We’ve long been in the era of the deconstructed western, but vexingly what seems to have been elusive is the feminist western. We’ve seen everything from silly exploitation flicks that try to channel the post-western genre, like Nude Nuns with Guns, to simply sticking women in cowboy outfits and having them act like Clint Eastwood or something, like the terribly done Bad Girls. What we have here with The Keeping Room, written by a woman, Julia Hart, is a film that avoids all the trappings of a purposely feminist story that is allowed to simply tell the story of women trying to survive in terrifying circumstances. Rather than simply shoehorning women into a men’s story or putting women on screen simply to exploit them (i.e. have them show off their bodies and wield some pistols), we get an intelligent character study and moments that many women of all ages can relate to.
Set in the American south during the waning days of the Civil War, The Keeping Room follows two white sisters (Brit Marling and Hailee Steinfield) and their black female slave (Muna Otaru) who are left on their own and must defend themselves against two Union soldiers (Sam Worthington and Kyle Soller) who have drifted off from Sherman’s March through the South.
Dangerous, suspenseful, and heart wrenching, and with a moody visual aesthetic, The Keeping Room takes all the earmarks of the western genre and lays them on top of a story about the changing dynamics of the era. Augusta (Marling), the eldest sister and Mad (Muna), the slave, seem to have come to the realization that their positions are no longer the same. The two sisters now must rely on Mad as almost an equal, and not a slave servant, and it becomes shockingly clear when Louise (Steinfield) refuses to hoe the field. “Why doesn’t she do it, she’s the nigger, she should do it.” Louise says to her sister. “We’re all niggers now.” Augusta replies to her. Or even more powerfully, when Louise runs off into the woods and is bitten by a raccoon prompting Augusta to slap Mad for not watching her. In a moment of both defiance and a realization of empowerment and self-worth, mad slaps her back. After a tense moment, the two women get back to trying to help the younger one back to the house. It’s a riveting scene.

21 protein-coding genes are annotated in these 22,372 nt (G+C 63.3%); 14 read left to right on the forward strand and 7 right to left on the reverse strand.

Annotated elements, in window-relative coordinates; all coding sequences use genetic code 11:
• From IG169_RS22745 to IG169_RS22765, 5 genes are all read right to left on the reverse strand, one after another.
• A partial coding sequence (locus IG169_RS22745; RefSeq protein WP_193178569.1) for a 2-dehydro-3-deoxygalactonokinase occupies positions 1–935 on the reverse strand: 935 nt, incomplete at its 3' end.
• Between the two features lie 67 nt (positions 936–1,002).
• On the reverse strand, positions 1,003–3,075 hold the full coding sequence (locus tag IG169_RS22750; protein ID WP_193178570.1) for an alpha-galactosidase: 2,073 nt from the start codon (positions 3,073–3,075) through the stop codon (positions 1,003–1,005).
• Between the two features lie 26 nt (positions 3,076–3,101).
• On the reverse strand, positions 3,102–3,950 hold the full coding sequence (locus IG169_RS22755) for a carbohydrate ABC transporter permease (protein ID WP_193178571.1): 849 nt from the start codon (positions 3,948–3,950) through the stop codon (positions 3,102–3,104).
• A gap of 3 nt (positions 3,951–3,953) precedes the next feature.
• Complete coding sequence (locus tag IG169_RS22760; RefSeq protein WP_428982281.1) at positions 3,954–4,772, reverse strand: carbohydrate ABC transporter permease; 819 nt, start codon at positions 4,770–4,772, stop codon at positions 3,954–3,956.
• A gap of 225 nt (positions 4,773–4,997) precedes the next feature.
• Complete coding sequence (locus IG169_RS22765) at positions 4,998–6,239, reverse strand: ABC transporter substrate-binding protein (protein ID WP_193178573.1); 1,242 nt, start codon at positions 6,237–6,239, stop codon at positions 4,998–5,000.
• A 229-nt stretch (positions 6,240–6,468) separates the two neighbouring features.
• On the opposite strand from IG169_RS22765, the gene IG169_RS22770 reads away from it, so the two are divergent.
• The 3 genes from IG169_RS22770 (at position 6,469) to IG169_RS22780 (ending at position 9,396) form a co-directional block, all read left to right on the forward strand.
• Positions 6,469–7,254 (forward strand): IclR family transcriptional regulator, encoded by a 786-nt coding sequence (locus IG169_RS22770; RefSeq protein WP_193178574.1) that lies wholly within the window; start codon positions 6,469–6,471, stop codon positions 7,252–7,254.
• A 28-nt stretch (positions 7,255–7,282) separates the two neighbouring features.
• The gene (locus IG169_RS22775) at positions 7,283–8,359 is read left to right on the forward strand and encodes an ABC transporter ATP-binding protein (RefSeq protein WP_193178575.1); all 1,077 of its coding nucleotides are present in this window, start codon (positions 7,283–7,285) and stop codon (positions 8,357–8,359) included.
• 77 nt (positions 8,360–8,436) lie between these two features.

Both Marling and Muna give outstanding performances in The Keeping Room and, saying that, it’s perplexing how Marling is not a bigger star than she is given her abilities. I’ve never been disappointed with her performance in any role I’ve seen her in, Whether it’s I Origins, Another Earth, or Arbitrage.
The Keeping Room was shot in HD on the Arri Alexa and brought to Blu-ray in an AVC 1080p encodement by Drafthouse Films. While the HD source looks good, it never quite looks organic and filmic, and the gamma is set a bit high, so while we get marvelously extended shadow details, we also get too much of a greyish tinge in the black levels. Apart from that, this transfer looks fairly clean – a little too clean at times for the gritty story – and offers sharp detail.
An English DTS-HD Master Audio 5.1 soundtrack with English SDH subtitles are provided for The Keeping Room by Drafthouse Films. Given it is a dialogue-driven film, the mix is appropriately quiet and front-heavy, but sometimes just too still and dry. The surround channels barely awaken with the slightest hint of atmospheric effects and sound effects like breezes and the ringing out of shotguns. The sound of dialogue is beyond reproach.
It’s good to hear from the star Brit Marling and writer Julia Hart in the audio commentary, but surprising that the director is or could not be included. A very brief making of with little information is provided as well as a theatrical trailer.
- Audio commentary with star Brit Marling and writer Julia Hart
- The Making of The Keeping Room (1.78:1; 1080p/24; 00:11:16)
- Theatrical Trailer (1.85:1; 1080p/24)
- Booklet with essay on the film and credits
- Reversible sleeve with alternate artwork by Jay Shaw
- DRM-free Digital Copy
The Final Assessment
A quiet, slow-burning re-imagining of the American western with a feminist twist that doesn’t force feed its angle to you, The Keeping Room is filled with powerful performances and excellent visuals. This one flew completely under the radar and is deserving of a little more press.
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